How Cuomo's "Tax-Free New York" Will Hurt New York Taxpayers

Ordinary New York taxpayers, watch out.


The chief executives of GE, Goldman Sachs, and JPMorgan Chase are lining up behind a plan by the governor of New York, Andrew Cuomo, for what the governor calls "Tax-Free New York."

Ordinary New York taxpayers, watch out.

The whole episode is newsworthy for at least two reasons. First, there's the attempt by Cuomo, a possible Democratic presidential contender, to portray himself as a tax-cutter when he isn't one. Second, there's the way that business leaders go along with it. 

If Cuomo were actually proposing a broad-based tax cut in the face of what the governor himself, in justifying the bill, calls "the perception and reality of New York as a high-tax state," plenty of New Yorkers would be cheering for him.

Alas, the governor, having already hit New Yorkers who earn more than $2 million annually with an estimated $1.9 billion-a-year tax increase, is not proposing to actually make New York "tax free" or even to cut taxes for all taxpayers. Instead the proposal that has the CEOs cheering would offer tax breaks to businesses that locate on or adjacent to a State University of New York campus. The employees of those businesses would have their wages be exempt from state income taxes for five years, and the businesses themselves would not have to pay sales tax or property tax for ten years.

 The catch is that, to qualify for the tax benefits, not only does the business have to be where the governor wants it, it has to be in a sector that the governor approves. "Certain types of businesses are prohibited from participating in this program, including retail, real estate, and professional services type businesses," the governor's memo in support of the bill says.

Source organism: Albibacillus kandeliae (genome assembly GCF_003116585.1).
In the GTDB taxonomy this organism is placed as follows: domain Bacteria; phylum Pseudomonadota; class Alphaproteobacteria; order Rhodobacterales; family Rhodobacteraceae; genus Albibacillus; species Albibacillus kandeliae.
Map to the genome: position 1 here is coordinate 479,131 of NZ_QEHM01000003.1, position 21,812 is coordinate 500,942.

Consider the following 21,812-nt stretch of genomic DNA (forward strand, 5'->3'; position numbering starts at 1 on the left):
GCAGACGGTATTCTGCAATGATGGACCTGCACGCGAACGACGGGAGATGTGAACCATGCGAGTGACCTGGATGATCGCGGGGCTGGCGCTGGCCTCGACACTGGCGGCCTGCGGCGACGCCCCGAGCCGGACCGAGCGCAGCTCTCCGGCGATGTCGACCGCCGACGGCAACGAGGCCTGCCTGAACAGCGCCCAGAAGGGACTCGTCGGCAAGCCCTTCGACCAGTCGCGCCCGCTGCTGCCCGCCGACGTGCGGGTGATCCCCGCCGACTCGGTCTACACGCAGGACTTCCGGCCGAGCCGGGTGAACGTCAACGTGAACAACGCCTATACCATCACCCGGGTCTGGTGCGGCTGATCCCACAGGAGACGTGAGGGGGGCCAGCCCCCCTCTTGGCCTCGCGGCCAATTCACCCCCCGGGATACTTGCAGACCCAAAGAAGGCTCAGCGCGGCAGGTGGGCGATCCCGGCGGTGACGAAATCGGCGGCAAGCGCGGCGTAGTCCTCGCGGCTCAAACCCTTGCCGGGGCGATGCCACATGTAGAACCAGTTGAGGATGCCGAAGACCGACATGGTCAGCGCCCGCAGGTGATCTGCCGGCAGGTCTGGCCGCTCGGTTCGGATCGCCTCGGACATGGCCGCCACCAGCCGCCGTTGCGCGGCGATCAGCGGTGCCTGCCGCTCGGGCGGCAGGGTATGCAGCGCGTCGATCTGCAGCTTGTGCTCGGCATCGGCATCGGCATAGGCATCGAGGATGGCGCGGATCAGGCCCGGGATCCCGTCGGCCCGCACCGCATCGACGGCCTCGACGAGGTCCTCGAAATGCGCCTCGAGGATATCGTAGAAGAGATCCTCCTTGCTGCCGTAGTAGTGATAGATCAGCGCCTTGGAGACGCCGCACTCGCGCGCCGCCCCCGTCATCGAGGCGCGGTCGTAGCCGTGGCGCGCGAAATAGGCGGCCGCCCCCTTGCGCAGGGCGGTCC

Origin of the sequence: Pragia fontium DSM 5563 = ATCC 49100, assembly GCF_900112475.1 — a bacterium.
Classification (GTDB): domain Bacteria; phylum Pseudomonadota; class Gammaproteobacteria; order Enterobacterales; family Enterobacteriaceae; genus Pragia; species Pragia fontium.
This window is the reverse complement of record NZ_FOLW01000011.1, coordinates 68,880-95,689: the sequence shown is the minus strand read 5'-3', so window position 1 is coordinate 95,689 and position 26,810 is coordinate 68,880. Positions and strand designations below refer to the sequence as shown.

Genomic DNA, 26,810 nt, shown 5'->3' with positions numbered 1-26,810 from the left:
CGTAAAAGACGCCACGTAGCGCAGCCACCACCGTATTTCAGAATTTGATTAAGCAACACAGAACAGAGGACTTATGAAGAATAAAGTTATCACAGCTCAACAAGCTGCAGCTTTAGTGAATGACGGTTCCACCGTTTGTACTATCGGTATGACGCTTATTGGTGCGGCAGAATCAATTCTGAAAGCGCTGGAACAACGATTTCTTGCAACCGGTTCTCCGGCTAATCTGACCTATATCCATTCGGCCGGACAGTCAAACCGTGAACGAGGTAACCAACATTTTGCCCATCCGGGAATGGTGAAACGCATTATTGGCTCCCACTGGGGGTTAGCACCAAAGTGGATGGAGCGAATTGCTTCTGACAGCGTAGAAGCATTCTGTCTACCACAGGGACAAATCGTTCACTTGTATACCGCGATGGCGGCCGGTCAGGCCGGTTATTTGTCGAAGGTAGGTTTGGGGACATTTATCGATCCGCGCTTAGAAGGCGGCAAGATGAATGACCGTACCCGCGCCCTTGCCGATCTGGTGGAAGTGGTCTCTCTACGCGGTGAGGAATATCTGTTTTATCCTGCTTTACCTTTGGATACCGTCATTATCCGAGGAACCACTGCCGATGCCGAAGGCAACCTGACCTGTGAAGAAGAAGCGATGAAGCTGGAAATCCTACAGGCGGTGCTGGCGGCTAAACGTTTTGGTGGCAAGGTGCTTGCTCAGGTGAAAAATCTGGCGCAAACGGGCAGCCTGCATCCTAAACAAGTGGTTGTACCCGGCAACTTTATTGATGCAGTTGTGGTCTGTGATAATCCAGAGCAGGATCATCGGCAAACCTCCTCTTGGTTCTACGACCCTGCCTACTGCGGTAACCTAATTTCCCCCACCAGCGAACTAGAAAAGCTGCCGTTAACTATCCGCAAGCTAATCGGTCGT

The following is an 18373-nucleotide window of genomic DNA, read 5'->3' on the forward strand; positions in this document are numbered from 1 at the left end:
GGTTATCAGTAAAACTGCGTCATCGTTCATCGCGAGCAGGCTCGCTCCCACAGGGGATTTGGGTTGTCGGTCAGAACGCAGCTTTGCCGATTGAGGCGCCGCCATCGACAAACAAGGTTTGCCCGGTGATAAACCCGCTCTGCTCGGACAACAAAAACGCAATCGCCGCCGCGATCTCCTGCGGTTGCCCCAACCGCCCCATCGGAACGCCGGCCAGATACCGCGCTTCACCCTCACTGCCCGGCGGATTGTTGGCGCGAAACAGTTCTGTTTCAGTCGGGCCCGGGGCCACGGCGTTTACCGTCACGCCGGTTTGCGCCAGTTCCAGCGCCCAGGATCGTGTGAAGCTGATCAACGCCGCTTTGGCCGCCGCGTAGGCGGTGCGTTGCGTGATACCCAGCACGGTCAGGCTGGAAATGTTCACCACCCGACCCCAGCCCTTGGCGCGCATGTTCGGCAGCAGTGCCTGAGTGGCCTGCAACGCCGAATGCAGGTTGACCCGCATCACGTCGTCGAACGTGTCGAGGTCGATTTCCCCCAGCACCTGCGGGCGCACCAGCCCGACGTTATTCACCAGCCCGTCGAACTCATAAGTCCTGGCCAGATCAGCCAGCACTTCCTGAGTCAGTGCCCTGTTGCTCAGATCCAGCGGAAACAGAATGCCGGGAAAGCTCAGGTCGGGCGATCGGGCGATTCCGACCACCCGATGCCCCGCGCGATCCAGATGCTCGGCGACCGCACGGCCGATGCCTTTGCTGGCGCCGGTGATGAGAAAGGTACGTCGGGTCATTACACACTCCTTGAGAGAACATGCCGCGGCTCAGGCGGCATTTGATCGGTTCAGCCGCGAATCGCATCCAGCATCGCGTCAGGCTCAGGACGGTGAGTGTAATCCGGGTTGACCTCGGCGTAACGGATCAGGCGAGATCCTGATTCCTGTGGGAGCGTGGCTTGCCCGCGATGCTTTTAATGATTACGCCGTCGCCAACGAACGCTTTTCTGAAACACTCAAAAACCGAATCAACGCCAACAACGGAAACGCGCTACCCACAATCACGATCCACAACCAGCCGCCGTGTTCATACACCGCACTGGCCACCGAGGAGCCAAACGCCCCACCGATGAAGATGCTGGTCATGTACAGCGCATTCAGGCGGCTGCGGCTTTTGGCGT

Plenty of people are willing to call this what it is. A Republican state assemblyman from Staten Island, Joe Borelli, called Cuomo's plan "one of the most disingenuous I have ever heard." According to the Staten Island Advance, Borelli said, "It acknowledges that New York's tax structure is crippling business and then does nothing to address it. The fundamental flaw with this proposal is that it allows Cuomo and [Assembly Speaker Sheldon] Silver appointees to pick and choose which businesses get sweetheart deals, as every other existing business in this state suffers." The New York Post, whose conservative editorial page usually likes tax cuts, editorialized against the governor's "Tax-Free New York" plan.

Yet the big business leaders are lining up to support it. "Tax-Free NY is the type of visionary thinking we need from our leaders," said the CEO of JPMorgan Chase, Jamie Dimon, in a quote distributed by the governor's office. "I applaud Governor Cuomo for taking this initiative to help spur the state's economy," said the CEO of GE, Jeffrey Immelt. The CEO of Goldman Sachs, Lloyd Blankfein, tweeted that it is a "thoughtful, smart plan to help drive private sector investment in NY, deserves support."

GE, Goldman Sachs, and JPMorgan Chase have the size, influence, and lobbying juice to get special deals from the state when they need or want them. They do plenty of municipal bond business with the state. Maybe the governor asked for their support, and maybe they figured any move toward tax relief, even on a small scale, can't hurt. And maybe ten years from now SUNY campuses will be surrounded with new high-tech firms like the ones that border MIT and Stanford rather than by rural voters annoyed at Governor Cuomo for his support of gun control.